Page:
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Introduction Clock synchronization is a problem from computer science and engineering which deals with the idea that

internal clocks of several computers may differ. Even when initially set accurately, real clocks will differ after some amount of time due to clock drift, caused by clocks counting time at slightly different rates. There are several problems that occur as a repercussion of rate differences and several solutions, some being more appropriate than others in certain contexts. In serial communication, some people use the term "clock synchronization" merely to discuss getting one metronome-like clock signal to pulse at the same frequency as another one frequency synchronization and phase synchronization. Such "clock synchronization" is used in synchronization in telecommunications and automatic baud rate detection. The description of the problem Besides the incorrectness of the time itself, there are problems associated with clock skew that take on more complexity in a distributed system in which several computers will need to realize the same global time. For instance, in Unix systems the make command is used to compile new or modified code without the need to recompile unchanged code. The make command uses the clock of the machine it runs on to determine which source files need to be recompiled. If the sources reside on a separate file server and the two machines have unsynchronized clocks, the make program might not produce the correct results. Solutions In a centralized system the solution is trivial; the centralized server will dictate the system time. Cristian's algorithm and the Berkeley Algorithm are some solutions to the clock synchronization problem in a centralized server environment. In a distributed system the problem takes on more complexity because a global time is not easily known. The most used clock synchronization solution on the Internet is the Network Time Protocol (NTP) which is a layered client-server architecture based on UDP message passing. Lamport timestamps and Vector clocks are concepts of the logical clocks in distributed systems. Cristian's algorithm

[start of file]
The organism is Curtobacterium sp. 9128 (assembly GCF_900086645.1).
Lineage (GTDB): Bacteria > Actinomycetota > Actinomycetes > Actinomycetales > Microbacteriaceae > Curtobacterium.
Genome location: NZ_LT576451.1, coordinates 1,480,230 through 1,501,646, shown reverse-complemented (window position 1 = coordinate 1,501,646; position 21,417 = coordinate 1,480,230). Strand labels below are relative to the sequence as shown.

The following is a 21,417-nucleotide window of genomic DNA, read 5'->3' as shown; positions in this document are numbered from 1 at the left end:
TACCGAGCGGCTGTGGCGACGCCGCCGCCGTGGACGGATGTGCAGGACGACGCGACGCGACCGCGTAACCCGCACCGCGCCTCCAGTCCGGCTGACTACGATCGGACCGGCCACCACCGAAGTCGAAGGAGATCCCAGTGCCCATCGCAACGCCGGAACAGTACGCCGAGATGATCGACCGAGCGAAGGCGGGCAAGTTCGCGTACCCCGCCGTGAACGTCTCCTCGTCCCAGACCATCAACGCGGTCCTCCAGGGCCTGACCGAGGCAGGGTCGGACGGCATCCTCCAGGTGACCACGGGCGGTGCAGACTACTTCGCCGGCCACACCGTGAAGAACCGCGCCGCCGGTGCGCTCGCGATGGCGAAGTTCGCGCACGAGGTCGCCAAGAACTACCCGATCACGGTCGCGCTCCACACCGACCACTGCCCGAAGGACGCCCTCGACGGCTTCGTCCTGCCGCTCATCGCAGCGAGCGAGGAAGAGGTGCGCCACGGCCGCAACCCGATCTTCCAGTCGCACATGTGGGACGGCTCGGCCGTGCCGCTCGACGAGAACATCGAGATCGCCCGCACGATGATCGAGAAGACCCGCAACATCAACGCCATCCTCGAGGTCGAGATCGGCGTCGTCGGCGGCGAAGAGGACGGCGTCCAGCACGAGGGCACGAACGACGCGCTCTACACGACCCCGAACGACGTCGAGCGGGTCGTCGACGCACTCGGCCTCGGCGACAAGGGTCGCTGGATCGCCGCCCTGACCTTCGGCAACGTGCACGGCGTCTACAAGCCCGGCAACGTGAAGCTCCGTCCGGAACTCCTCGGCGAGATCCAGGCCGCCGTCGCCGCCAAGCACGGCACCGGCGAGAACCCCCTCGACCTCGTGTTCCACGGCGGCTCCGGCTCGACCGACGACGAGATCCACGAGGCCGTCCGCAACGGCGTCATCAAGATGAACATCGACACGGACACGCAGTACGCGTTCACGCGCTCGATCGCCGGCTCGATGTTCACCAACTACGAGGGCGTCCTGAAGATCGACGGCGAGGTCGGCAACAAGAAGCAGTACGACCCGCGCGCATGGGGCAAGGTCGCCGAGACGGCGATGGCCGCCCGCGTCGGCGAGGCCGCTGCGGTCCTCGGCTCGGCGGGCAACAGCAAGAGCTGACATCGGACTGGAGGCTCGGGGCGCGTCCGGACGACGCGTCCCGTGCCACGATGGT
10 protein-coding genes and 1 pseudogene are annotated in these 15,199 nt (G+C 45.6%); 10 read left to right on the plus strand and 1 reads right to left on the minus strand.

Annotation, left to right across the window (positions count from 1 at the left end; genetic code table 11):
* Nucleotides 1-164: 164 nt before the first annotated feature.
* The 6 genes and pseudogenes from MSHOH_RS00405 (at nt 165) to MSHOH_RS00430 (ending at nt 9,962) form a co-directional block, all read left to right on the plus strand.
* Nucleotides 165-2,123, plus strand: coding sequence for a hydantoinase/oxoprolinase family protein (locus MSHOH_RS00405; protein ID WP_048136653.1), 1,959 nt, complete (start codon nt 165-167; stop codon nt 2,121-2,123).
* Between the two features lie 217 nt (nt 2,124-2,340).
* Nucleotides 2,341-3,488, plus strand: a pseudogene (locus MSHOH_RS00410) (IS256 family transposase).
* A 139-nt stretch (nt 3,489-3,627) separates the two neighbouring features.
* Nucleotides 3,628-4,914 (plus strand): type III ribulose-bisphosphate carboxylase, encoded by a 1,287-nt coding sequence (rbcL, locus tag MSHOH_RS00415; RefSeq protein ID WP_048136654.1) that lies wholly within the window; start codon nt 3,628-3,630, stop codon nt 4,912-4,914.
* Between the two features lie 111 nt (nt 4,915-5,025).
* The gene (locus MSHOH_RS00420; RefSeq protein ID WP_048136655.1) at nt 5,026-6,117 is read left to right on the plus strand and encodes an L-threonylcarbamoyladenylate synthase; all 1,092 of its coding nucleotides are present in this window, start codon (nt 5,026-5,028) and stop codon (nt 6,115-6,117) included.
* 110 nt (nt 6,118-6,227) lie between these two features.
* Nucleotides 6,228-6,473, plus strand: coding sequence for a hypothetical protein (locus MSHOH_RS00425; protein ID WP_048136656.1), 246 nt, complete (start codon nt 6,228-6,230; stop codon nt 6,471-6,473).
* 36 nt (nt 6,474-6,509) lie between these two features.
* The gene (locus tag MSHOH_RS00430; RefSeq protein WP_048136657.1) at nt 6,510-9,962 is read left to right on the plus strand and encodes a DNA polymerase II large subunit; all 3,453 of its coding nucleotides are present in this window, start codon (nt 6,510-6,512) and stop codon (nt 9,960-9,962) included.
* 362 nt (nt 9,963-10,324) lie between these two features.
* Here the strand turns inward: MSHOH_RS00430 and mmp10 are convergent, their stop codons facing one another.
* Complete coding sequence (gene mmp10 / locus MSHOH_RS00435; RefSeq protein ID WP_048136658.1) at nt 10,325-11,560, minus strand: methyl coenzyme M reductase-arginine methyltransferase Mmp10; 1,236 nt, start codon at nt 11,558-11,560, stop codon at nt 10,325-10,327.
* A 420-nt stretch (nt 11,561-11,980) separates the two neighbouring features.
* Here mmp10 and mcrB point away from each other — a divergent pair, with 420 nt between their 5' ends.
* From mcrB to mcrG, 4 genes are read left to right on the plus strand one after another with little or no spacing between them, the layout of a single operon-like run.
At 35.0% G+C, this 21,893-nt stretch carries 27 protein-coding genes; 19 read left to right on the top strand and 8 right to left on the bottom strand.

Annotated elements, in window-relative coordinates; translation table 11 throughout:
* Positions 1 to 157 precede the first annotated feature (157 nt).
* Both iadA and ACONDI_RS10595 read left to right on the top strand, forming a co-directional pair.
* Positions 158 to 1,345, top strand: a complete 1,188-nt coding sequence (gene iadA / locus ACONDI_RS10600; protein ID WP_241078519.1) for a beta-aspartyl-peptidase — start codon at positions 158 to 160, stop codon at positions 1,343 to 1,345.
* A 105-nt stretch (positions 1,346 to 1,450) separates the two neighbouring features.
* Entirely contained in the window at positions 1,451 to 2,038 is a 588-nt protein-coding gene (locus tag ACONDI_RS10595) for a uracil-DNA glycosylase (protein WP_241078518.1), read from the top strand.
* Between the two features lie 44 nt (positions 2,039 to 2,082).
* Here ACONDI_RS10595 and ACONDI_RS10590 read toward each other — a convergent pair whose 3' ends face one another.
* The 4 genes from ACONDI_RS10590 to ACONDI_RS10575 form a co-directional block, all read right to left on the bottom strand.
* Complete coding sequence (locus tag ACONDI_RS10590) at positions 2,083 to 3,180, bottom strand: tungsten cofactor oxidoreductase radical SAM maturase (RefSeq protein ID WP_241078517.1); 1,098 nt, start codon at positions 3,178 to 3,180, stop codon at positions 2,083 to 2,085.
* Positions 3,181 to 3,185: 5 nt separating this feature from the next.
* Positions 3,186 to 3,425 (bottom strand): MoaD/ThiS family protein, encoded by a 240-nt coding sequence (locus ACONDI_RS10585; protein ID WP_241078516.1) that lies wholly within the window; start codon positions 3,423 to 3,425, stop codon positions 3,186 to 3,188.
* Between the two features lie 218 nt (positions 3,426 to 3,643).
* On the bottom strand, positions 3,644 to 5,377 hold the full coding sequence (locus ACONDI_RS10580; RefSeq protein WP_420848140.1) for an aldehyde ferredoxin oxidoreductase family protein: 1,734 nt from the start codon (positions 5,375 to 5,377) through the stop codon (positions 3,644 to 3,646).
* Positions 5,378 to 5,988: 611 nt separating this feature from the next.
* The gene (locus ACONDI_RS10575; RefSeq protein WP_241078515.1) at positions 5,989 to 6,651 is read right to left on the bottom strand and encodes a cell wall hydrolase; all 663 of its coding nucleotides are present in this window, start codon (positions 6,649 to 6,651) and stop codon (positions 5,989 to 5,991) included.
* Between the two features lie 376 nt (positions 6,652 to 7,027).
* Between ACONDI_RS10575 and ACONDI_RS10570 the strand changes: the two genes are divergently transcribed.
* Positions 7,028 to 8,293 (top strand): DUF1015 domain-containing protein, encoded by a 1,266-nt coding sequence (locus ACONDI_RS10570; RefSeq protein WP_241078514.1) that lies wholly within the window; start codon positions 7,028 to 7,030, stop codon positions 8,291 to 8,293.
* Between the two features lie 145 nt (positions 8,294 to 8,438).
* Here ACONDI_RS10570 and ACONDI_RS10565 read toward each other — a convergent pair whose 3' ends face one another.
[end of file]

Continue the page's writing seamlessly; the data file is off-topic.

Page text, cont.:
Cristian's algorithm relies on the existence of a time server. The time server maintains its clock by using a radio clock or other accurate time source, then all other computers in the system stay synchronized with it. A time client will maintain its clock by making a procedure call to the time server. Variations of this algorithm make more precise time calculations by factoring in network radio propagation time. Berkeley algorithm This algorithm is more suitable for systems where a radio clock is not present, this system has no way of making sure of the actual time other than by maintaining a global average time as the global time. A time server will periodically fetch the time from all the time clients, average the results, and then report back to the clients the adjustment that needs be made to their local clocks to achieve the average. This algorithm highlights the fact that internal clocks may vary not only in the time they contain but also in the clock rate. Often, any client whose clock differs by a value outside of a given tolerance is disregarded when averaging the results. This prevents the overall system time from being drastically skewed due to one erroneous clock. Cristian's algorithm Cristian's Algorithm (introduced by Flaviu Cristian in 1989) is a method for clock synchronisation which can be used in many fields of distributive computer science but is primarily used in low-latency intranets. Cristian observed that this simple algorithm is probabilistic, in that it only achieves synchronisation if the round-trip time (RTT) of the request is short compared to required accuracy. It also suffers in implementations using a single server, making it unsuitable for many distributive applications where redundancy may be crucial. Cristian's Algorithm works between a process P, and a time server S connected to a source of UTC (Coordinated Universal Time). Put simply: 1.P requests the time from S 2.After receiving the request from P, S prepares a response and appends the time T from its own clock. 3.P then sets its time to be T + RTT/2